In fulfilling the duty, it is vital that local authorities engage with adults using services, their carers and providers, as Amendment 86K emphasises. The Bill therefore requires local authorities to consider how providers can meet current and future demand for services, and the importance of fostering innovation and improvement in their local area. Consequently, I reassure noble Lords that it would not be possible to fulfil the duty as it stands without engaging providers, adults who are using care and support services, and carers.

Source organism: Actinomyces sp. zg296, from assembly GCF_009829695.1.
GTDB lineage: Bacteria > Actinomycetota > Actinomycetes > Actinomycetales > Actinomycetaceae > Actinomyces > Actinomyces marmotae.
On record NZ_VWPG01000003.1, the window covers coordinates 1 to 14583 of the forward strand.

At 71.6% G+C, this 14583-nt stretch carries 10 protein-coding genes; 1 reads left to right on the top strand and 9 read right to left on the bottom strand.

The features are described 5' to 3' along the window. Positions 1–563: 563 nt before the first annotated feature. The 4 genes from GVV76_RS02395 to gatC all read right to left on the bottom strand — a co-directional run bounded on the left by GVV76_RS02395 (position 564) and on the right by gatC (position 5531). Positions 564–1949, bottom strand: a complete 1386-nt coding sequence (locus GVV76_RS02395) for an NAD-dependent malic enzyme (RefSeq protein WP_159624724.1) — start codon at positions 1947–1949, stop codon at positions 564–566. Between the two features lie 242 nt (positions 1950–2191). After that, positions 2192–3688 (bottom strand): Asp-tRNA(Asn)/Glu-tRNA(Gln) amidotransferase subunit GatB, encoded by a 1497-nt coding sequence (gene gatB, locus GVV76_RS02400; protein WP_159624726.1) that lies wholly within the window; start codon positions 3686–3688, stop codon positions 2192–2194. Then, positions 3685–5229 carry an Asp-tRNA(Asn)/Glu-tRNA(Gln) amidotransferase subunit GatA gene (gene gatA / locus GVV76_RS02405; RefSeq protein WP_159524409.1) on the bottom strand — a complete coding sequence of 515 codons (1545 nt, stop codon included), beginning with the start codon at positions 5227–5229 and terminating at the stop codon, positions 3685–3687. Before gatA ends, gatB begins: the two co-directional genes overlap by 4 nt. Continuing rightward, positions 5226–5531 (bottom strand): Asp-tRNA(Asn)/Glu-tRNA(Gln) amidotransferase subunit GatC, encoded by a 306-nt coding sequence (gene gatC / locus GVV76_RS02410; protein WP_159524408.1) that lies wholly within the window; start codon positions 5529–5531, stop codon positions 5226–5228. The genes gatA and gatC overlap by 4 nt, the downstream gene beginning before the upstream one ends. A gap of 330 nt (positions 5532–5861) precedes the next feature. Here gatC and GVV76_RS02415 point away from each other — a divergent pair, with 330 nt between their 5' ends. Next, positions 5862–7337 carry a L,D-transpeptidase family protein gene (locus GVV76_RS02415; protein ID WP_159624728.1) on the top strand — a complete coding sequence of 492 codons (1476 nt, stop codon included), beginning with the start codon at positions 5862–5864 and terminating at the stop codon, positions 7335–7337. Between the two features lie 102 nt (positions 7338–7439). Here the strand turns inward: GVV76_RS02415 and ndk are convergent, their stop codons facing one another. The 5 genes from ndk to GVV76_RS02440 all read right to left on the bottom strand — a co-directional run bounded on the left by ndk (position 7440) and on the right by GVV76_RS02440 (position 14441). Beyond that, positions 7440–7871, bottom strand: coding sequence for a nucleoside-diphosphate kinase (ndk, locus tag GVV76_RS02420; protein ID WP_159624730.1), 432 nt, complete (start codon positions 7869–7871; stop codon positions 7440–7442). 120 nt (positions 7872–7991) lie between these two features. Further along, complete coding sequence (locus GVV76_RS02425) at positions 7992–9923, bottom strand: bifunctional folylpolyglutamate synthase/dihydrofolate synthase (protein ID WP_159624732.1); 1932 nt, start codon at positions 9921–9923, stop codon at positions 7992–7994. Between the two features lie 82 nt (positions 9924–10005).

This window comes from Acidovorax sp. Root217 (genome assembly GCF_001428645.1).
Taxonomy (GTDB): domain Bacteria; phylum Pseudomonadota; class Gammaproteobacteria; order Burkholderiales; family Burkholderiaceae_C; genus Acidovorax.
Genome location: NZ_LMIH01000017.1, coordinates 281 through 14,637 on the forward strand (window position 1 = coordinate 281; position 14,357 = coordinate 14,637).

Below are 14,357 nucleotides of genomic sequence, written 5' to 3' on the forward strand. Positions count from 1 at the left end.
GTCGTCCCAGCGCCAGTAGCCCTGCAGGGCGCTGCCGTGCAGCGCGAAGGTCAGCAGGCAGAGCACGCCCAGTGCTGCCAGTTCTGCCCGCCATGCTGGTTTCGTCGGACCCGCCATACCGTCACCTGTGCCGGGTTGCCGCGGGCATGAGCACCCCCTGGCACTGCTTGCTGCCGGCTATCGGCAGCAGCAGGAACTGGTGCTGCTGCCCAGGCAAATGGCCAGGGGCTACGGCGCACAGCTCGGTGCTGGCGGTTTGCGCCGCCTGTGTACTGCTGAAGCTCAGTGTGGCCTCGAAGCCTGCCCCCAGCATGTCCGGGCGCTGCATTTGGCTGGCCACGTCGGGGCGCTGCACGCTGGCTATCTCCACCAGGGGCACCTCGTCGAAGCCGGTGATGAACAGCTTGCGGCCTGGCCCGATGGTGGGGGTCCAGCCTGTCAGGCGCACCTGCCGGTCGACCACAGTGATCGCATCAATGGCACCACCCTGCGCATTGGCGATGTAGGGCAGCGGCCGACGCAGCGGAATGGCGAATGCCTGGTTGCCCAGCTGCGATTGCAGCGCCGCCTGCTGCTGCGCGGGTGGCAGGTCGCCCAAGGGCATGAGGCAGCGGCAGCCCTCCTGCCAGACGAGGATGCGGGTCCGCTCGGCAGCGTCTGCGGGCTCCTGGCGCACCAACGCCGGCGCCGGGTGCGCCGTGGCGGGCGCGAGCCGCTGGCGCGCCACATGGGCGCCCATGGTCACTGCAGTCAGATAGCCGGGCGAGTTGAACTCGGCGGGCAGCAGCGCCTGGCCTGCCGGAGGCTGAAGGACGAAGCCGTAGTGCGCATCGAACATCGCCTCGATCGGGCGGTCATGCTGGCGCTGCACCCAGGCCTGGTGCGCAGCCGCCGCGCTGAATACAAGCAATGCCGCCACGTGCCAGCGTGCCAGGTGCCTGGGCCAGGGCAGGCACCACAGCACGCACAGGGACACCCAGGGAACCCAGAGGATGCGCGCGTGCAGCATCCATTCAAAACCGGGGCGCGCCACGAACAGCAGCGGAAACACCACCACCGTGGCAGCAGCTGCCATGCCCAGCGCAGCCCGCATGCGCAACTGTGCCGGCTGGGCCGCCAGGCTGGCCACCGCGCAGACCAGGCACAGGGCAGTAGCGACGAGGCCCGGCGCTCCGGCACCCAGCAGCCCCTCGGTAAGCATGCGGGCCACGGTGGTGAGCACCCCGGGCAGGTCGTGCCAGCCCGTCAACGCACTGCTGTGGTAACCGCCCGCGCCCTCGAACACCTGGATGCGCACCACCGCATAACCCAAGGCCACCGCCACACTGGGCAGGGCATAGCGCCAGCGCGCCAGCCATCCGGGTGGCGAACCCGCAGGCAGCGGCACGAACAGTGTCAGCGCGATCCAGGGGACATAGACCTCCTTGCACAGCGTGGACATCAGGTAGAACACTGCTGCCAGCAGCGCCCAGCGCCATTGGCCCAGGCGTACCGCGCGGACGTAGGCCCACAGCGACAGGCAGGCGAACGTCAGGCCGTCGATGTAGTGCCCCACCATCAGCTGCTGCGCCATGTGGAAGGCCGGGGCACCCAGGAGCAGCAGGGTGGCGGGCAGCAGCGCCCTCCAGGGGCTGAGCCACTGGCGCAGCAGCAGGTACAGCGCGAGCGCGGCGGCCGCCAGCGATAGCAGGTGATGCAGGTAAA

A number of the amendments relate to one of the most important ways in which local authorities can shape local markets: their commissioning decisions. Local authorities are required by Clause 5 to consider the importance of ensuring sustainability. This requires a strategic perspective on the strengths and demands placed on care and support providers now and in the future. It means that local authorities must consider how their actions may impact on the stability of their local market. They should not act in a way which might risk the sustainability of the market. Looking especially at Amendment 86L, local authorities that set unreasonable or undeliverable prices which undercut the financial sustainability of the provider market would therefore not be fulfilling this duty. However, it is important to emphasise that the normal and effective operation of any market includes some providers entering and exiting the market. The Government do not wish to prevent exit, or require local authorities to prevent exit. It would not, therefore, be appropriate for local authorities to promote the sustainability of individual providers rather than the market in general. For that reason, I cannot support the amendments proposed by the noble Baroness, Lady Emerton, although, of course, I sympathise with her concerns.